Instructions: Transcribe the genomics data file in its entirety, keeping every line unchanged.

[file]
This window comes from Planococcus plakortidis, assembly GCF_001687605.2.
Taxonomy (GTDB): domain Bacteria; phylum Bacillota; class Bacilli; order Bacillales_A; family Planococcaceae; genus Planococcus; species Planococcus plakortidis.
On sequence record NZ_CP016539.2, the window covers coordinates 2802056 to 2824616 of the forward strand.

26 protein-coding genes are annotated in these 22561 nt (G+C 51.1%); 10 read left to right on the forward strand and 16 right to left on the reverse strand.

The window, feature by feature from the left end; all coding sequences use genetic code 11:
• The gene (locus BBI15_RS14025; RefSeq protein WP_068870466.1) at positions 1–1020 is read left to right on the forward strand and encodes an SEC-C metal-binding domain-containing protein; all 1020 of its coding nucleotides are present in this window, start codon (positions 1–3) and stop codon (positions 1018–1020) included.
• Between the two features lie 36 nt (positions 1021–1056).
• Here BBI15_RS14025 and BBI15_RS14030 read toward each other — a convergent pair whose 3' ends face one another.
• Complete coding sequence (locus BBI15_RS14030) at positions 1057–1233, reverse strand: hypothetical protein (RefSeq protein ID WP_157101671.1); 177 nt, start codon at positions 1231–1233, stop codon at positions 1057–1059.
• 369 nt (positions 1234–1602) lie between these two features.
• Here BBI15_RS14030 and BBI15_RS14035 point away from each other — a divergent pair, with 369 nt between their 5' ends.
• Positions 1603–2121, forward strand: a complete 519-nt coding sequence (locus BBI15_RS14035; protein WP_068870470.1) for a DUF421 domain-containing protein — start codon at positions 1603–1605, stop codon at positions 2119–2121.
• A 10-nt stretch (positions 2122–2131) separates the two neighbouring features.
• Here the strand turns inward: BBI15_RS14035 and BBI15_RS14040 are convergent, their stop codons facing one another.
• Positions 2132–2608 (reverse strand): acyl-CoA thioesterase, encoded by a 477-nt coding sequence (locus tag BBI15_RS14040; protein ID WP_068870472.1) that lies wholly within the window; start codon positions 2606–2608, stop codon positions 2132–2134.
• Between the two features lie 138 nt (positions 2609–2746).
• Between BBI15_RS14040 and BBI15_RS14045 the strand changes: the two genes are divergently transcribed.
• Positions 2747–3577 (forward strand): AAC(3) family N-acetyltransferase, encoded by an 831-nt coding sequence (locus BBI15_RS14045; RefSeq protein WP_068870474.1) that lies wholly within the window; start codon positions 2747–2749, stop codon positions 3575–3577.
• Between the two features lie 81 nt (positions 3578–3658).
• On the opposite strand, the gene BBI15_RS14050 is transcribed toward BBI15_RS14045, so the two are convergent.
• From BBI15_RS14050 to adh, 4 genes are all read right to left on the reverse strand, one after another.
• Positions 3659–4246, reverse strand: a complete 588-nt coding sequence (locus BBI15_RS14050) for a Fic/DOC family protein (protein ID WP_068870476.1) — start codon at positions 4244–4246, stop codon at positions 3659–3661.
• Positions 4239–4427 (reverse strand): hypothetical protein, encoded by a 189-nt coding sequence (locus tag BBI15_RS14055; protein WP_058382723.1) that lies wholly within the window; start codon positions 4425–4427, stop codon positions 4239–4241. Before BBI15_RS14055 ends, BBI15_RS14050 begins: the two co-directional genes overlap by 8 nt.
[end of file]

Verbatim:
This window comes from Planococcus plakortidis, assembly GCF_001687605.2.
Taxonomy (GTDB): domain Bacteria; phylum Bacillota; class Bacilli; order Bacillales_A; family Planococcaceae; genus Planococcus; species Planococcus plakortidis.
On sequence record NZ_CP016539.2, the window covers coordinates 2802056 to 2824616 of the forward strand.

26 protein-coding genes are annotated in these 22561 nt (G+C 51.1%); 10 read left to right on the forward strand and 16 right to left on the reverse strand.

The window, feature by feature from the left end; all coding sequences use genetic code 11:
• The gene (locus BBI15_RS14025; RefSeq protein WP_068870466.1) at positions 1–1020 is read left to right on the forward strand and encodes an SEC-C metal-binding domain-containing protein; all 1020 of its coding nucleotides are present in this window, start codon (positions 1–3) and stop codon (positions 1018–1020) included.
• Between the two features lie 36 nt (positions 1021–1056).
• Here BBI15_RS14025 and BBI15_RS14030 read toward each other — a convergent pair whose 3' ends face one another.
• Complete coding sequence (locus BBI15_RS14030) at positions 1057–1233, reverse strand: hypothetical protein (RefSeq protein ID WP_157101671.1); 177 nt, start codon at positions 1231–1233, stop codon at positions 1057–1059.
• 369 nt (positions 1234–1602) lie between these two features.
• Here BBI15_RS14030 and BBI15_RS14035 point away from each other — a divergent pair, with 369 nt between their 5' ends.
• Positions 1603–2121, forward strand: a complete 519-nt coding sequence (locus BBI15_RS14035; protein WP_068870470.1) for a DUF421 domain-containing protein — start codon at positions 1603–1605, stop codon at positions 2119–2121.
• A 10-nt stretch (positions 2122–2131) separates the two neighbouring features.
• Here the strand turns inward: BBI15_RS14035 and BBI15_RS14040 are convergent, their stop codons facing one another.
• Positions 2132–2608 (reverse strand): acyl-CoA thioesterase, encoded by a 477-nt coding sequence (locus tag BBI15_RS14040; protein ID WP_068870472.1) that lies wholly within the window; start codon positions 2606–2608, stop codon positions 2132–2134.
• Between the two features lie 138 nt (positions 2609–2746).
• Between BBI15_RS14040 and BBI15_RS14045 the strand changes: the two genes are divergently transcribed.
• Positions 2747–3577 (forward strand): AAC(3) family N-acetyltransferase, encoded by an 831-nt coding sequence (locus BBI15_RS14045; RefSeq protein WP_068870474.1) that lies wholly within the window; start codon positions 2747–2749, stop codon positions 3575–3577.
• Between the two features lie 81 nt (positions 3578–3658).
• On the opposite strand, the gene BBI15_RS14050 is transcribed toward BBI15_RS14045, so the two are convergent.
• From BBI15_RS14050 to adh, 4 genes are all read right to left on the reverse strand, one after another.
• Positions 3659–4246, reverse strand: a complete 588-nt coding sequence (locus BBI15_RS14050) for a Fic/DOC family protein (protein ID WP_068870476.1) — start codon at positions 4244–4246, stop codon at positions 3659–3661.
• Positions 4239–4427 (reverse strand): hypothetical protein, encoded by a 189-nt coding sequence (locus tag BBI15_RS14055; protein WP_058382723.1) that lies wholly within the window; start codon positions 4425–4427, stop codon positions 4239–4241. Before BBI15_RS14055 ends, BBI15_RS14050 begins: the two co-directional genes overlap by 8 nt.